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Petrol crisis fuelling WFH for 1 in 6

Specialist recruiter, Randstad has revealed that one in six Brits (17%) are working from home because they are unable to access fuel to make their daily commute.

In a poll of 439 jobseekers who were asked ‘are rising energy prices and fuel shortages affecting your appetite to work from home?’, it was also revealed that 5% of workers admitted to ensuring they venture into the perfectly climatised office environment to avoid racking up a hefty gas bill amid rising heating costs.

As fuel panic buying swept across the country, many were faced with either huge queues to get fuel, closed petrol stations or left with an empty tank. While a third of Brits reported missing their daily commute when asked earlier this year, one in six are now unable to even make it into work, unless they consider public transport, walking or cycling.

With UK households warned of a further 30% rise in energy bills next year and analysts predicting that energy price cap could soar by £400 in the spring – about 30% higher than the record £1,277 level for the cap set for winter 2021-22, 1 in 20 have adopted smarter and more tactical thinking around securing a comfortable working environment at no extra cost. If they have the fuel to make it in.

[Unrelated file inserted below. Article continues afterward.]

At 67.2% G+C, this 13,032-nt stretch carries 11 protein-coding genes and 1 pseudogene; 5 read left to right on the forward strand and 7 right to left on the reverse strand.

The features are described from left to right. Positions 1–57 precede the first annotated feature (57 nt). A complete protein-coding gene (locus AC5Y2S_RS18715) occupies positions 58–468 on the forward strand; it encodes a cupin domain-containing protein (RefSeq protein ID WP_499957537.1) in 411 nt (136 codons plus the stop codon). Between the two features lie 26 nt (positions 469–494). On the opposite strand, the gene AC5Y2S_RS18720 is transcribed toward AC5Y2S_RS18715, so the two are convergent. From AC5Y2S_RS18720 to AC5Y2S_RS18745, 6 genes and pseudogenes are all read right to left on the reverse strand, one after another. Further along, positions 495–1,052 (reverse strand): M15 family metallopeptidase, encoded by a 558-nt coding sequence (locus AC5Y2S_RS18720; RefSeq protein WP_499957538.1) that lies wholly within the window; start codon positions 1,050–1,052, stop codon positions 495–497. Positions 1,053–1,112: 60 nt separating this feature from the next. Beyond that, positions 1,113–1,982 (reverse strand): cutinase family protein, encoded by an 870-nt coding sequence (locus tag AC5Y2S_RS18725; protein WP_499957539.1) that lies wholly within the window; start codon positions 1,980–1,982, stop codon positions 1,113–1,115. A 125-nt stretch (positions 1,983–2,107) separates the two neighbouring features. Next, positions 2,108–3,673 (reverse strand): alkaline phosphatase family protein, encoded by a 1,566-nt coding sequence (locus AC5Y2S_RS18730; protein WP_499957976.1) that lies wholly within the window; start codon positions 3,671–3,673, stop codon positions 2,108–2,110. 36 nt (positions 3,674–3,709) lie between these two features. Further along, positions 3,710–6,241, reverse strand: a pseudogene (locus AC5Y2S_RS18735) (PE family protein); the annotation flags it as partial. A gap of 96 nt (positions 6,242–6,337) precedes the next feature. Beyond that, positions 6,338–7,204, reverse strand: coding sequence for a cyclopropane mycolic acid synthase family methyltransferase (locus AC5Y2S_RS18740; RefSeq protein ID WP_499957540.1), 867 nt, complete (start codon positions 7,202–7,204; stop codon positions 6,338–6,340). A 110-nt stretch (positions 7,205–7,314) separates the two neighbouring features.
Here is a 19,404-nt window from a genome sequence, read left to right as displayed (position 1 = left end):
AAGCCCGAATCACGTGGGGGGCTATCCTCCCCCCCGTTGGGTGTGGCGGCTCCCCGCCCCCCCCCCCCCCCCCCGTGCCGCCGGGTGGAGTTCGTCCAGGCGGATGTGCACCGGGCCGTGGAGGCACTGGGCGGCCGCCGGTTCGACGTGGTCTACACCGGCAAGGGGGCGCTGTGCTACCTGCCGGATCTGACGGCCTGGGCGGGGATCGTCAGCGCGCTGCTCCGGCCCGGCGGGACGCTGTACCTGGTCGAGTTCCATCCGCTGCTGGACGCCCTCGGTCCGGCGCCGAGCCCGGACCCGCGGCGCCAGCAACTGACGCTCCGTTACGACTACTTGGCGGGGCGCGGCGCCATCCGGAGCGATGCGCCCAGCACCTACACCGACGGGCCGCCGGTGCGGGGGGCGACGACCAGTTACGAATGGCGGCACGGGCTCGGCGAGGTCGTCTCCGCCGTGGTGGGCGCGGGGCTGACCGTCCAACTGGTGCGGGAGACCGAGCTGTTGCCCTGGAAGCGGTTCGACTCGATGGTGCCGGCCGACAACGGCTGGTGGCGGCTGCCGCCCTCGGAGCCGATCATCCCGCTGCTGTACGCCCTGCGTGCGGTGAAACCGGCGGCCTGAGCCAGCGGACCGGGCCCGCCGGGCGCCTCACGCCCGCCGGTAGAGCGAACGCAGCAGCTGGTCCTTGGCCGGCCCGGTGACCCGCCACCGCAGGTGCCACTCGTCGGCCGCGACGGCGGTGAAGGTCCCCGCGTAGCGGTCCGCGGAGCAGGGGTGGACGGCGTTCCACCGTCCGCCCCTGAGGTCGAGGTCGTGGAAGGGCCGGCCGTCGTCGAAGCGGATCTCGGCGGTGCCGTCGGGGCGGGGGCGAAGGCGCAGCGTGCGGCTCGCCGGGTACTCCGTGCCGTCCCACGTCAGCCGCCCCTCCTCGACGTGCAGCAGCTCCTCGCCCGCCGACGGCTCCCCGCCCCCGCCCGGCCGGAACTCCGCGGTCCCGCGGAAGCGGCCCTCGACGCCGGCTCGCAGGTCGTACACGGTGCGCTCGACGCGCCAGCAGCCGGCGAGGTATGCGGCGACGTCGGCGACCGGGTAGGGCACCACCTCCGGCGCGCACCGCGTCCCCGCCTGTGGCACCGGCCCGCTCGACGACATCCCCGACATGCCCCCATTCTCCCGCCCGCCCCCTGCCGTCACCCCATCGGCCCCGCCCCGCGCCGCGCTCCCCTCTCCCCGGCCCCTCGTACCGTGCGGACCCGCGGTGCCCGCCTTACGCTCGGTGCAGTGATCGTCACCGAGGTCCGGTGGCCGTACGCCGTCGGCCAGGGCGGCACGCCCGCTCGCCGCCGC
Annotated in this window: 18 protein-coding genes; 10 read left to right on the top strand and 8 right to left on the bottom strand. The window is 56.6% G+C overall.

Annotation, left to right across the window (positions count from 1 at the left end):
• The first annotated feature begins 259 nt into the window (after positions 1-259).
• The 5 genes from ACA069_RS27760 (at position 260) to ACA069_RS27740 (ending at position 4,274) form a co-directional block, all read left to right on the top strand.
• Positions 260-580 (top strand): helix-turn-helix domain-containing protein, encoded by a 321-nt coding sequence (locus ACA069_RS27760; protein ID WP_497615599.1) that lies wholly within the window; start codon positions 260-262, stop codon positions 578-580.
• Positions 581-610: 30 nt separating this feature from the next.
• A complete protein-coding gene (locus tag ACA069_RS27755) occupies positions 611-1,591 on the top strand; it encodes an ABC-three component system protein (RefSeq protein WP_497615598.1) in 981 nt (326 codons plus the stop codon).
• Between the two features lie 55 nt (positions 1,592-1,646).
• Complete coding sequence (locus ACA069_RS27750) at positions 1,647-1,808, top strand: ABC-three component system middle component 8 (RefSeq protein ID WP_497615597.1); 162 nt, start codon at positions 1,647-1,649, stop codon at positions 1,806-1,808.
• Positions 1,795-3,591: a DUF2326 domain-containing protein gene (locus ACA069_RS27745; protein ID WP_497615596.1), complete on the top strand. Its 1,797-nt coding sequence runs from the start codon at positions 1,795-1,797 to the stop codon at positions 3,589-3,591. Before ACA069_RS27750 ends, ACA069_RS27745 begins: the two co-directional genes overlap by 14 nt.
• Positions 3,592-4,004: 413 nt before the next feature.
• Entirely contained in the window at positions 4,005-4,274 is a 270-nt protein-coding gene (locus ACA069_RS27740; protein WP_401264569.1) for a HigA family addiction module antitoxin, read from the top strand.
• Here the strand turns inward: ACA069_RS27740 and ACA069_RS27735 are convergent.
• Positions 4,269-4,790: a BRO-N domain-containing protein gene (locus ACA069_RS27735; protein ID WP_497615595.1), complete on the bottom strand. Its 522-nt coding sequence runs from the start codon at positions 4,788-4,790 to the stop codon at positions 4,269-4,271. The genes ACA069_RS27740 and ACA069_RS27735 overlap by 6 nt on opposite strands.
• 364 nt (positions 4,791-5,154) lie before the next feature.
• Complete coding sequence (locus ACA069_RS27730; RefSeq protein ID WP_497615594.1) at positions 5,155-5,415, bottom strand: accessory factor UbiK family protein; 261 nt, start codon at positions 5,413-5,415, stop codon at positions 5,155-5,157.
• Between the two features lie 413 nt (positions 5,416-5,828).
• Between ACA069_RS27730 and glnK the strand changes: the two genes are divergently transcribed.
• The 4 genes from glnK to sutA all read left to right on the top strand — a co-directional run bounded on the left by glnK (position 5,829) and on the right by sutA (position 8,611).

While the majority of respondents (78%) aren’t phased by fuel shortages or rising energy bills affecting their physical location, the importance of a flexible working environment has once again been highlighted as something that employers need to be offering in order to stay competitive.

Graham Trevor, Group HR Director at Randstad UK said: “While we have worked hard to ensure our employees are given enough freedom to flex their working schedule between office and home settings, there will always be uncontrollable factors such as severe weather conditions, or in this case, an unforeseen fuel shortage which could prevent them from getting to the office.

Despite the normalisation of hybrid working and flexible schedules post-pandemic, Randstad’s latest survey of 6,000 candidates revealed that only 17% of people would definitely feel confident in asking their employer for flexible working; 29% probably would; 26% were unsure; 17% probably wouldn’t, and 11% definitely wouldn’t. We need to ensure that as employers we are promoting and encouraging a flexible working environment where suitable, and employees have the comfort in knowing that they have the freedom and the right tools to work from home effectively should they need to.”